The increasing growth and complexity of cities raises the question how we can use digital media technologies and principles from online culture to design livable and lively cities. How can digital media aid citizens to engage with their environment, with fellow urbanites, and with issues at stake in their cities? Most mobile and location-based apps are about personalized consumption and sharing preferences with an in-group of like-minded people. Can we use digital technologies to help solve collective problems in the city too?
Some collective issues have a global span, like social equity, environmental sustainability, and water, food, and energy provisioning. Others, like shrinking cities, aging populations, or empty buildings, are locally specific. Many cities also face issues like the perceived loss of publicness, safety, social cohesion, and the gap between citizens and government. Typically, complex urban issues like these are not exclusively ‘owned’ by a single party. They are commons issues that involve multiple stakeholders who often have incompatible interests, and therefore they need collective forms of governance.
Cities collect huge amounts of data. Until recently these data often disappeared in the vaults of (public) institutions. These data could become new resources that provide valuable knowledge about urban processes and citizen behavior - a data-commons. In the Netherlands cities like Amsterdam, Rotterdam and Eindhoven experiment with open data initiatives and collaborate with developers to see what interesting apps and services they can built.
Using municipal open data, the website Buurtvergelijker (neighborhood comparer) allows people to compare statistical information from different neighborhoods.
In what is known as reality-mining these new resources provide insights in what is happening.
Information can be used to provide people with consumer recommendations based on shared patterns (Citysense), but it can also inform design programs better tailored to citizen’s needs (Twitterhouse). In the data-commons scarcity takes on another meaning. The challenge is to design interventions where individual use does not deplete the commons but instead adds value to the whole. For example, the more people use location-based services like traffic reports, and feed information back into the system, the more accurate the service becomes.
For decades policy makers, institutions and architects have tried to persuade people to actively participate in shaping their cities. Often these remain top-down trajectories. The bottom-up extreme is a community model rooted in proximity, shared interests and similar lifestyles. Yet this denies the nature of cities as places of heterogeneity and the fact that many urbanites shiver at the thought of village-like parochialism. With digital media new networked publics can be activated, beyond top-down or bottom-up but peer-to-peer and distributed. An illustration is Verbeterdebuurt (the Dutch take on Fixmystreet). This is a mobile and web app that allows citizens to report problems in their neighborhood, but also to suggest improvements and vote on each other’s ideas, and therefore assemble others around collective issues.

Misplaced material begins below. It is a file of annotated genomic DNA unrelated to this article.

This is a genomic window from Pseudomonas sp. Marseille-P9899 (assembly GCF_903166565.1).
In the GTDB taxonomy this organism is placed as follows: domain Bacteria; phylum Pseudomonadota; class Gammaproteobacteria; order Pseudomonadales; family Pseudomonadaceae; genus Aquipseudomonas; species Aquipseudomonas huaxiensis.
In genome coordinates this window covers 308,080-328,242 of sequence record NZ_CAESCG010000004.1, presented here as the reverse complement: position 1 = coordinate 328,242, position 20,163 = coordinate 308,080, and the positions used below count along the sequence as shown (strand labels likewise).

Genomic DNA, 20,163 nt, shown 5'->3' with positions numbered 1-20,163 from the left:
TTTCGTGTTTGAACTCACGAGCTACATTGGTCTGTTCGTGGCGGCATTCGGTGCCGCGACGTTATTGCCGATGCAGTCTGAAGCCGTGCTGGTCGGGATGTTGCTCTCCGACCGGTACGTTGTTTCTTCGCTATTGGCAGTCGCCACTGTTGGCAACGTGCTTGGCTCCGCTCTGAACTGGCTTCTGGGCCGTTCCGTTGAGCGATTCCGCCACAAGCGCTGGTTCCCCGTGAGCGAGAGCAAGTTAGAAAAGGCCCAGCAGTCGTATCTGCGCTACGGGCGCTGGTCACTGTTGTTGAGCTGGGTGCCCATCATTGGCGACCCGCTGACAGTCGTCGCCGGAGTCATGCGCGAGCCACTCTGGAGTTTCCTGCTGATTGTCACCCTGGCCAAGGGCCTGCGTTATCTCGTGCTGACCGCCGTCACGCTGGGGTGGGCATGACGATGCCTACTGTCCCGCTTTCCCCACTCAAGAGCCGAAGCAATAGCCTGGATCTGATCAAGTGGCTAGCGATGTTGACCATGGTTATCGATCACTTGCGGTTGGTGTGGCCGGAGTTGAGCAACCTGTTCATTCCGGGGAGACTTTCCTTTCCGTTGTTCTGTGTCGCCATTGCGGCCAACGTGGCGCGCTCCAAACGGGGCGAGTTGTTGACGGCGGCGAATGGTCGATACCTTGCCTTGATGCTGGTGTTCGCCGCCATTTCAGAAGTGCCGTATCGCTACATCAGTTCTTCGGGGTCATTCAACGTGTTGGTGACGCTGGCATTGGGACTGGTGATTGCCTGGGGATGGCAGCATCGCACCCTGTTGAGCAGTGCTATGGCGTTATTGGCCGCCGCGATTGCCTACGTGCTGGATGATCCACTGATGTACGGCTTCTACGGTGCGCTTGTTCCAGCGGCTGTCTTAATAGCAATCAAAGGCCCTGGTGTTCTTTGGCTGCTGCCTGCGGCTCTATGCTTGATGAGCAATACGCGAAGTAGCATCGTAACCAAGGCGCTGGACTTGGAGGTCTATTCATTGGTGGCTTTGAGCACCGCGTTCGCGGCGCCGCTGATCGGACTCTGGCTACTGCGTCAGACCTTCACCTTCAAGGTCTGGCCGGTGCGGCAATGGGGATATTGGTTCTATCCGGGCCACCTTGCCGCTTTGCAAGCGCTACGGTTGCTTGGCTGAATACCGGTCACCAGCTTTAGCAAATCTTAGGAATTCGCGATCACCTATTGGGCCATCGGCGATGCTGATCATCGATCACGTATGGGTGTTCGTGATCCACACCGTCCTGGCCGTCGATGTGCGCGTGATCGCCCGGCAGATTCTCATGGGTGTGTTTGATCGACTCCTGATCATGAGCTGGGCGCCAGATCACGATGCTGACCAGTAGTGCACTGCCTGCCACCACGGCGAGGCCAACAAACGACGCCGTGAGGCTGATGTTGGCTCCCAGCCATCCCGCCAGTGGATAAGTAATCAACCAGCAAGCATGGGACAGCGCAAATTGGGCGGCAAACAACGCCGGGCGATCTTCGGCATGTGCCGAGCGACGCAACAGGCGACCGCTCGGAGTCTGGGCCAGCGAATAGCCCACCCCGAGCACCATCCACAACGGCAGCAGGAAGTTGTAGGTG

In the small Dutch town of Hoorn, young people successfully used the platform Verbeterdebuurt.nl to get a skate ramp built in their neighborhood (photo: Stijn van Balen)
Digital media thus allow citizens to co-design their own environment. An interesting project in Amsterdam is Face Your World by artist Jeanne van Heeswijk and architect Dennis Kaspori. Young people and other people living in this neighborhood collaborated in designing a city park using a 3D simulation environment. With this crowdsourced plan they managed to persuade the local government to abandon the initial plans for the park and execute theirs instead.
In Face Your World people co-created a neighborhood park by using a digital environment in which they could upload their own images and ideas to debate amongst each other. (photo: Dennis Kaspori)
Cities worldwide (like Amsterdam) are embracing smart city policies in close collaboration with tech companies and academia to optimize urban processes. These policies are technologically driven and despite claims to the contrary tend to ignore an active role of citizens. If we truly want engaging cities, it is urgent we start exploring how we can make our cities more social rather than more high-tech.
On 17 February 2012 the international conference Social Cities of Tomorrow takes place in Amsterdam, the Netherlands. See EngagingCities full Events Calendar for industry wide happenings >>